Zondervan will be releasing later this year a new book on homosexuality in their Counterpoints series—a series I appreciate and have recently contributed to. This new volume features two writers who believe homosexuality is not sinful and two writers who do. I have not read this book yet, but I am eager to see it as soon as it is available. Having said that, here are a few things to be watching for:
1. Framing Sexual Immorality as an Evangelical Option – The publisher’s description has a section that caught my eye:
Until recently most books fit neatly into two camps: non-affirming books were written by evangelicals and affirming books by non-evangelicals. Today, this divide no longer exists. Recent books written by evangelicals appeal to the authority and inspiration of Scripture as they argue for an affirming view. The question of what the Bible says about homosexuality is now an intra-evangelical discussion.
Again, I have not read this book yet. But the publisher says this book frames the discussion as an intra-evangelical dialog. This seems to suggest that one can be an evangelical Christian while affirming sexual immorality as a moral good. It seems to suggest that homosexuality is an issue over which faithful evangelicals can have disagreement and nevertheless still be considered evangelical. If the publisher’s copy is indeed borne-out in the book, that would be a whole new departure in evangelical works on this topic. It would not be a middle-of-the-road view. Framing the issue that way would give the “affirming” side what they always wanted. If not total agreement, it at least acknowledges that their views are within the pale. Such an impression would be quite misleading, but it is the impression left by the publisher’s description.
2. Are there enough views represented? – In the book Heath Lambert and I recently wrote, we identify at least four different “views” on the question of homosexuality: liberal, revisionist, neo-traditional, and traditional. This classification is important in our view because the Bible’s teaching is the central issue, not whether one is construed as “affirming” or “non-affirming” according to some non-biblical standard. Differences on this issue revolve around biblical authority and willingness to adopt revisionist readings. Additionally, the Bible’s teaching on sexual orientation is also at the center of this conflict. Both sides of the “intra-evangelical” debate affirm the Bible’s authority and its prohibition on homosexual behavior. The “intra-evangelical” debate between neo-traditionalists and traditionalists concerns the ethics of sexual orientation. Neither the liberal nor the revisionist approach can be in any way labelled as faithfully Christian, much less evangelical. The former denies the authority of scripture outright, and the latter denies it by distorting its message beyond recognition. In any case, these are meaningful distinctions, and as far as I can tell there is no one representing the “traditional” view in this volume.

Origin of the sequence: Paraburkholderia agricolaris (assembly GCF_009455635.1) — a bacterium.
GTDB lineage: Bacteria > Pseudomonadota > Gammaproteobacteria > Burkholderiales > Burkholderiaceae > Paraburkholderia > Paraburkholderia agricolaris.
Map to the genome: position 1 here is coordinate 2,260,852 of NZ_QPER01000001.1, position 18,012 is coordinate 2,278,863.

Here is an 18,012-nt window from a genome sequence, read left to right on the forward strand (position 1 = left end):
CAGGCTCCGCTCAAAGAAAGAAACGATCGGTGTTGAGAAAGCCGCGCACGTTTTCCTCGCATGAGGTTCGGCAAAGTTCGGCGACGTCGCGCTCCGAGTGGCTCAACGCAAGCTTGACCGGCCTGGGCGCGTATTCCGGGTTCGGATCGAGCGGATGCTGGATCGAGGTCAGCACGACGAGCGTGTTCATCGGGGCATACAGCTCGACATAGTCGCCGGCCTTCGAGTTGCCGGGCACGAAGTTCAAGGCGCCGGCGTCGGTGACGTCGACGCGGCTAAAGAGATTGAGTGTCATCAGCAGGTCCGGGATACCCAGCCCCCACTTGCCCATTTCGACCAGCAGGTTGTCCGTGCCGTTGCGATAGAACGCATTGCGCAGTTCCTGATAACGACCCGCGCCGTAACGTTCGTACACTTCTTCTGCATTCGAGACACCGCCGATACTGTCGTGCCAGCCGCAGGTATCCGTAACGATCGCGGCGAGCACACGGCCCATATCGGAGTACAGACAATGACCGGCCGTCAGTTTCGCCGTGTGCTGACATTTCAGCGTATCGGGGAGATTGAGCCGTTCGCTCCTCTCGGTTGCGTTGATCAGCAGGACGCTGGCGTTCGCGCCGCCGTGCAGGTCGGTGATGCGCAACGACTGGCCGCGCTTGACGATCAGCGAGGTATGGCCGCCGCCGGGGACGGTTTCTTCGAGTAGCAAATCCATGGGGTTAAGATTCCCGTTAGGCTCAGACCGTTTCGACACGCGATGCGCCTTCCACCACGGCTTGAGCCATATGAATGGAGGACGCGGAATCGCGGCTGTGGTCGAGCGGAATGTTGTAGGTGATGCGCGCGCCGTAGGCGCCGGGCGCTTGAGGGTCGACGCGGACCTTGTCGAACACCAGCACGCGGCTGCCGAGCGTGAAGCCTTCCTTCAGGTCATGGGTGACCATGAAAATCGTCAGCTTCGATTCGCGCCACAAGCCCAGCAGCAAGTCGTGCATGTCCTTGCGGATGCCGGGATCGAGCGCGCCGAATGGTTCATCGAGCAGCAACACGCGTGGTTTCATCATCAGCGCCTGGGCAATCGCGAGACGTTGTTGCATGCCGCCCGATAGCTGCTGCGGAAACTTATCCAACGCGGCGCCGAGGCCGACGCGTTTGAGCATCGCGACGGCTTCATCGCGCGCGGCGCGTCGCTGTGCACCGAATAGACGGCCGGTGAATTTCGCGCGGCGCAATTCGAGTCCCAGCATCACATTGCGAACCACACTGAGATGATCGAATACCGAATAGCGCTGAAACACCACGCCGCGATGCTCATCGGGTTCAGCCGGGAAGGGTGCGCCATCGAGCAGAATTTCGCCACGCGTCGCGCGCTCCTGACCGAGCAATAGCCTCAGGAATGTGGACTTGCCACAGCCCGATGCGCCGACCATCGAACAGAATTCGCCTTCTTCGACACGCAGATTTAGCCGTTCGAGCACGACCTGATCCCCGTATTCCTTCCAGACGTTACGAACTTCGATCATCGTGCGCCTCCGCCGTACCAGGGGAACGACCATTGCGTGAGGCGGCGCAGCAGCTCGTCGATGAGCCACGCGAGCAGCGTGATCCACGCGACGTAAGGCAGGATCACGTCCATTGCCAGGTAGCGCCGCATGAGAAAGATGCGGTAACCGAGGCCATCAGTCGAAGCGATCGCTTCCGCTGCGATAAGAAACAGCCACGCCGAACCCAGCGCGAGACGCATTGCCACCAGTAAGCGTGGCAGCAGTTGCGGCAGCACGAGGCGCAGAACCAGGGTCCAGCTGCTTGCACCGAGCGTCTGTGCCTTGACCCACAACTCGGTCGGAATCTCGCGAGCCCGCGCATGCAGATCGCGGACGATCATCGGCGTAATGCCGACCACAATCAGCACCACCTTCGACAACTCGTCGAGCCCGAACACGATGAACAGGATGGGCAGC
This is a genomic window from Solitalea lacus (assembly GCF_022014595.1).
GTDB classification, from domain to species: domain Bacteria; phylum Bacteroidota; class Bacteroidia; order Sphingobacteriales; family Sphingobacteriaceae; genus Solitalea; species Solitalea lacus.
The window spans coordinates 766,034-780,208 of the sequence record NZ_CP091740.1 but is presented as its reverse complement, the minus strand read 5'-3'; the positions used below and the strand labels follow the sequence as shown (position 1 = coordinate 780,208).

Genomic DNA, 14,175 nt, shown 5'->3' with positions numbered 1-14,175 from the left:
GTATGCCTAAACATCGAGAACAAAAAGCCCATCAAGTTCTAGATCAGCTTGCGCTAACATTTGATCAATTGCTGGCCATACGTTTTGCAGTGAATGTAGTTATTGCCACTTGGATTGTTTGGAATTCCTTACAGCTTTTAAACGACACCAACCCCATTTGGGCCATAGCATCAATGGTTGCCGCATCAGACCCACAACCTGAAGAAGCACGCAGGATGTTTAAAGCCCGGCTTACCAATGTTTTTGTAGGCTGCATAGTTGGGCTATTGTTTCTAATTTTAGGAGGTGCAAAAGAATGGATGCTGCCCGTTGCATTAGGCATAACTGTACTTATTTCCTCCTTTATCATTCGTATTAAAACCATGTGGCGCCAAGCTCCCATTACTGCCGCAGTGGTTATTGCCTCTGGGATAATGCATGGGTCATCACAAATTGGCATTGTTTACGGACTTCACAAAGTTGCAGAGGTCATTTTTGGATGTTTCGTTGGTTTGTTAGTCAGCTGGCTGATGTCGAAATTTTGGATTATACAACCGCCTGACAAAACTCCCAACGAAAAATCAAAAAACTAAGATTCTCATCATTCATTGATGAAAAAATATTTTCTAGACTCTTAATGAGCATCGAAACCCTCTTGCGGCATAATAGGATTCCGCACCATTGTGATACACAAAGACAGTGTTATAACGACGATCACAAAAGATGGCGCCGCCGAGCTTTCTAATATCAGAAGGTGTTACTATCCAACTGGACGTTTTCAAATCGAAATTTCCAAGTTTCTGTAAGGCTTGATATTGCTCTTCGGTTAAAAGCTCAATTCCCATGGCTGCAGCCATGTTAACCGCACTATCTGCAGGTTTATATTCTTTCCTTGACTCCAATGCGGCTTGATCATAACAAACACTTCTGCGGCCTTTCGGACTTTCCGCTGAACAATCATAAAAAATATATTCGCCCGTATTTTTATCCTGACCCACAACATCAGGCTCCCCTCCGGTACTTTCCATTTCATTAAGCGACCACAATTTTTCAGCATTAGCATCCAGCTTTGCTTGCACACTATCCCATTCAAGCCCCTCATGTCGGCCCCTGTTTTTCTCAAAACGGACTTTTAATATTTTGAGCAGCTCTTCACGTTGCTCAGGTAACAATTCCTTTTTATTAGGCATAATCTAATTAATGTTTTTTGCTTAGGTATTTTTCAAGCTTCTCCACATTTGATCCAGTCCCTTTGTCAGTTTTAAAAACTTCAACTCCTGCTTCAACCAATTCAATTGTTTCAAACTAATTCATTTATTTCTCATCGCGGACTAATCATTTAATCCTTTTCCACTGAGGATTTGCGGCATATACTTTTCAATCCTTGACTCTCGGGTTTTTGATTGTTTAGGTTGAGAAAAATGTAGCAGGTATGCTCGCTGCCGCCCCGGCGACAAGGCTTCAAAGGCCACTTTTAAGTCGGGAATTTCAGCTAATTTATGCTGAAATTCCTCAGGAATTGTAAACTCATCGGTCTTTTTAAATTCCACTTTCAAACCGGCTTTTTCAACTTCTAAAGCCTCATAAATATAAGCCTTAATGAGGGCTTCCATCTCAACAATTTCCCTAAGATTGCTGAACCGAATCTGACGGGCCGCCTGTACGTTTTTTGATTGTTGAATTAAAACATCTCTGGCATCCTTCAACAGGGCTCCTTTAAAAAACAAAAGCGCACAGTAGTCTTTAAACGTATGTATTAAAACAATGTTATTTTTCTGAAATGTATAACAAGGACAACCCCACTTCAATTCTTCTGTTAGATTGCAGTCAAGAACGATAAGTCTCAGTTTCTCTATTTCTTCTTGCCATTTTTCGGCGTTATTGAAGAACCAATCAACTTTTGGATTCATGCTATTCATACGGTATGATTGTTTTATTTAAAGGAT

3. “Affirming” vs. “Non-Affirming” – Related to the above, I am persuaded that the labels “affirming” and “non-affirming” frame the issue in a way that is already biased against what the church has always believed about homosexuality. When the labels are applied to questions of human identity, they sound as if one group likes gay people and the other doesn’t. The label “non-affirming” seems to imply animus against same-sex attracted people, while “affirming” seems to suggest openness and grace. This is an unfair and misleading way to frame this discussion, and it certainly is not a framing that originates with this book. Maybe this book will make better use of the terms than I have seen elsewhere, but I am obviously skeptical about that.
In any case, the book releases in November. Stay tuned.